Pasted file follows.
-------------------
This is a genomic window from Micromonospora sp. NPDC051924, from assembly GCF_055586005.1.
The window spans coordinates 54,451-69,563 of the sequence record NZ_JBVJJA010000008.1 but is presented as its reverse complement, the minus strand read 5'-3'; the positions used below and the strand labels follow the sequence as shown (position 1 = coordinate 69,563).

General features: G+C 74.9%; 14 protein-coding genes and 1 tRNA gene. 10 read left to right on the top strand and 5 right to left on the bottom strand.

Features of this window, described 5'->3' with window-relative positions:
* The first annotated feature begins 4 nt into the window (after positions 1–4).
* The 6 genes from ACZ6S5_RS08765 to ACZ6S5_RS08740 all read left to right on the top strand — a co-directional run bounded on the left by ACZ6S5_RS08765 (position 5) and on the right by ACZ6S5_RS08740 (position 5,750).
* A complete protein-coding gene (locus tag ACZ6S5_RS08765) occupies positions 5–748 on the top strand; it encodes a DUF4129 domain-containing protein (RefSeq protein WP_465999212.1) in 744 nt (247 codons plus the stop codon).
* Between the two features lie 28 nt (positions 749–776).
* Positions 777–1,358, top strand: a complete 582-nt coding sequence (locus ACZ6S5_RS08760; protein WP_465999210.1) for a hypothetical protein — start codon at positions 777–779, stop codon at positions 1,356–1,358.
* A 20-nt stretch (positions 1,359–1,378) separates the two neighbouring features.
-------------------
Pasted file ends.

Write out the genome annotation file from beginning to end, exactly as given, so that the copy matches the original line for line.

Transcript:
This is a genomic window from Micromonospora sp. NPDC051924, from assembly GCF_055586005.1.
The window spans coordinates 54,451-69,563 of the sequence record NZ_JBVJJA010000008.1 but is presented as its reverse complement, the minus strand read 5'-3'; the positions used below and the strand labels follow the sequence as shown (position 1 = coordinate 69,563).

General features: G+C 74.9%; 14 protein-coding genes and 1 tRNA gene. 10 read left to right on the top strand and 5 right to left on the bottom strand.

Features of this window, described 5'->3' with window-relative positions:
* The first annotated feature begins 4 nt into the window (after positions 1–4).
* The 6 genes from ACZ6S5_RS08765 to ACZ6S5_RS08740 all read left to right on the top strand — a co-directional run bounded on the left by ACZ6S5_RS08765 (position 5) and on the right by ACZ6S5_RS08740 (position 5,750).
* A complete protein-coding gene (locus tag ACZ6S5_RS08765) occupies positions 5–748 on the top strand; it encodes a DUF4129 domain-containing protein (RefSeq protein WP_465999212.1) in 744 nt (247 codons plus the stop codon).
* Between the two features lie 28 nt (positions 749–776).
* Positions 777–1,358, top strand: a complete 582-nt coding sequence (locus ACZ6S5_RS08760; protein WP_465999210.1) for a hypothetical protein — start codon at positions 777–779, stop codon at positions 1,356–1,358.
* A 20-nt stretch (positions 1,359–1,378) separates the two neighbouring features.